Slate's DoubleXX recently hosted a discussion entitled 'That Not So Fresh Feeling: Marketing Embarrassing Products To Women' in which they analyzed adverts for tampons and sanitary towels, and the profiteering exploits of the feminine hygiene industry. Target Women writer and performer Sarah Haskins commented, 'Ever since we were borne of Adam's rib we have been flawed, and the only things that will fix us will be sold to us as we watch Project Runway.' I recently argued in a post that hormonal contraceptives are the new tampons - the logical progression from hiding periods away, to getting rid of them altogether. It's no wonder, then, that these contraceptives are marketed to us using the same tried and true lady-vertising tactics as their feminine hygiene predecessors.
One particular Pill brand has been promoted through a pervasive television and magazine ad campaign under the banner 'Beyond Birth Control.' In November 2009 The New York Times said that Yaz 'owes much of its popularity to multimillion-dollar ads that have promoted the drug as a quality-of-life treatment.' This piece includes an interview with a Yaz user who says, 'I asked my doctor about Yaz because I had seen the commercial and it mentioned helping control your period symptoms and acne, which was very attractive to me.'
Initially Yaz was claimed to alleviate all elements of PMS, cure acne and aid weight loss – the drug's use for birth control was a secondary thought. In a landmark move, the FDA ordered the pharmaceutical company to send out a retraction campaign to counter what it saw as misleading overstatements of the drug's effect on 'period symptoms.'
Full disclosure: I took Yaz for two years. I too was drawn in by their marketing as – although direct advertising of pharmaceuticals is illegal in the UK (my home at the time), as it is in most of the world – the skin-clearing, weight-loss abilities of the drug endeared it to women's magazines. Never before had a Pill been named in the pages of Cosmopolitan, but Yaz sounded too good for them to resist. Word of mouth did the rest of the work. I had a bad experience, but I won't bore you with the details – suffice to say, the brand is one of the most complained-about drugs on the web.
So, after watching the video of DoubleXX's forum I decided to see how Yaz was holding up after a lot of bad publicity. The website now contains the YazXpress area - 'Get with the program!' it exclaims - which allows you to sign up for an 'insider's guide to Yaz, fashion, music and style.' During the forum the speakers discussed extensively how the feminine hygiene industry attached their products to ideas of 'glamor' and aspirational living. They argued this stemmed from the fact that when first released only rich women were able to afford such luxuries.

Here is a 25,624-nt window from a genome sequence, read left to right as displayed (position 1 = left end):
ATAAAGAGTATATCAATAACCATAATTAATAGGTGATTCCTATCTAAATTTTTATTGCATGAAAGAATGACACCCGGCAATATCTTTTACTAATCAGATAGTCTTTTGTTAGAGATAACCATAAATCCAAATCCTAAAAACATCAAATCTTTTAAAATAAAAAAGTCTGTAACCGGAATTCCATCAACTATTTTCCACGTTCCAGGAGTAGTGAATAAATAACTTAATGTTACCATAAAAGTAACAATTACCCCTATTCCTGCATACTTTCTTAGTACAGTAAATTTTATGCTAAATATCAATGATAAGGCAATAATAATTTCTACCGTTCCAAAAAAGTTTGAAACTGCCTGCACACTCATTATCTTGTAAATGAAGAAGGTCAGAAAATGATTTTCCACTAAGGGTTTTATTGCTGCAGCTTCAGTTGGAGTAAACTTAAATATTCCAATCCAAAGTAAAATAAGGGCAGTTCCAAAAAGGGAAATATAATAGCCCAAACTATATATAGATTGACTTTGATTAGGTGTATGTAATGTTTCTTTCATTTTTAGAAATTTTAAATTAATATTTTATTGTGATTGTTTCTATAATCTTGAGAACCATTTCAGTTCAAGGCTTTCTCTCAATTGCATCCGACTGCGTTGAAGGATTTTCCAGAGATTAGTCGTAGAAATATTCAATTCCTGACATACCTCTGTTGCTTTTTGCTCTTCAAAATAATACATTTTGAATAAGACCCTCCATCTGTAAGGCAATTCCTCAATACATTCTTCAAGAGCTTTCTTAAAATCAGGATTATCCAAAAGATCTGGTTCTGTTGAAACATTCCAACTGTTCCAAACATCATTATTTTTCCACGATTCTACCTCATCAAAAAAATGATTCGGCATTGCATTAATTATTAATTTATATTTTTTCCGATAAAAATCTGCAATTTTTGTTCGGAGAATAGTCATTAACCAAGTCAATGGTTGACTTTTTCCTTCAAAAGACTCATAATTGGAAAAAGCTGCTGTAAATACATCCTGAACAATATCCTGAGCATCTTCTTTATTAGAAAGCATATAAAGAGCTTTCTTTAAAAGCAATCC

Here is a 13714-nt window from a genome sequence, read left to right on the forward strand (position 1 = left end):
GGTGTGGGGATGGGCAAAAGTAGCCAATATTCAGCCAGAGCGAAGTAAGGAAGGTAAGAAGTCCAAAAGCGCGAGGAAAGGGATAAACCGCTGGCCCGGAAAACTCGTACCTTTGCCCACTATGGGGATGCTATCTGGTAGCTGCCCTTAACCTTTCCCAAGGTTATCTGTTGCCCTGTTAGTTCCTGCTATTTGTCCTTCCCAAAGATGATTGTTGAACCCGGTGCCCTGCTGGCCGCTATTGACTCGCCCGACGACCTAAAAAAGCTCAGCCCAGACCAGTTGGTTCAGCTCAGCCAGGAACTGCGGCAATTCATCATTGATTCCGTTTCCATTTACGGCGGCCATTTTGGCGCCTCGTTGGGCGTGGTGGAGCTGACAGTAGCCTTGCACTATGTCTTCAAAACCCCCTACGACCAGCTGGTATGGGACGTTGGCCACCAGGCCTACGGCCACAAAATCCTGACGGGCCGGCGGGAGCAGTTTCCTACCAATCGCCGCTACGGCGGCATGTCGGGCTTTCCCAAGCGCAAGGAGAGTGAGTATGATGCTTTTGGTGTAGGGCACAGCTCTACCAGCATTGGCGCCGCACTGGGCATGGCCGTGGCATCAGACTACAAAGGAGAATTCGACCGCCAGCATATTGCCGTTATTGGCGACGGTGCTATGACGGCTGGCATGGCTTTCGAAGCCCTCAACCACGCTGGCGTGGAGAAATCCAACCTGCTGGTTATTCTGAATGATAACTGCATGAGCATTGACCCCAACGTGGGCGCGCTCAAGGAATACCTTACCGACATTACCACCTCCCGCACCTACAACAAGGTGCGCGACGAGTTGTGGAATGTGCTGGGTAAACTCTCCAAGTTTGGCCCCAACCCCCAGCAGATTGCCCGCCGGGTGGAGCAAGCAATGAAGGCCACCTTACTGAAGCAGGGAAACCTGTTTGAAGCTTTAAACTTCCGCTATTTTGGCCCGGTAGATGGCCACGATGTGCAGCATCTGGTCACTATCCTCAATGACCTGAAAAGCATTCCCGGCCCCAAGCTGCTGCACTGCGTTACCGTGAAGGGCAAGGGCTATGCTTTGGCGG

Now here Yaz presents an interview with designer Kate Spade, tips on hair styling and the hottest trends to feature in the New York Spring 2010 fashion shows, alongside a piece on 'Getting the most from Yaz' and a 'Body Diary.' In signing up to YazXpress women interested in (read: taking or soon to take) Yaz are allowed access to information presented as the secrets of glamor and glamorous living. These articles are co-created by Elle and Cosmopolitan - the pages of these magazines in the US have frequently featured Yaz adverts, but now they've gone a far step further in their endorsement, thereby increasing the number of women who hear about Yaz over another brand. The Yaz campaign, and new website, work just like the marketing of feminine hygiene products - by associating the Pill with more glamorous way of life.
Of course for this advertising technique to have the greatest impact, periods and 'period symptom's must simultaneously be portrayed negatively. The 'Body Diary' asks women to track their emotional state every day of the month, but the options only range from feeling 'worthless and guilty' to feeling 'overwhelmed and unable to cope' and other entirely negative experiences. There is an option to rate the statements as not applicable to you, but the 'Body Diary' does not continue to track if you choose to say that you feel okay or great. Yaz was criticized by the FDA for claiming it could cure PMS symptoms and now promotes its impact on the, as yet not officially diagnosed, problem of PMDD.
With menstruation products from pads to tampons and now to hormonal contraceptives being marketed to us as a shortcut to a glamorous lifestyle free of "annoying" periods, it's all the more important for us to do our homework.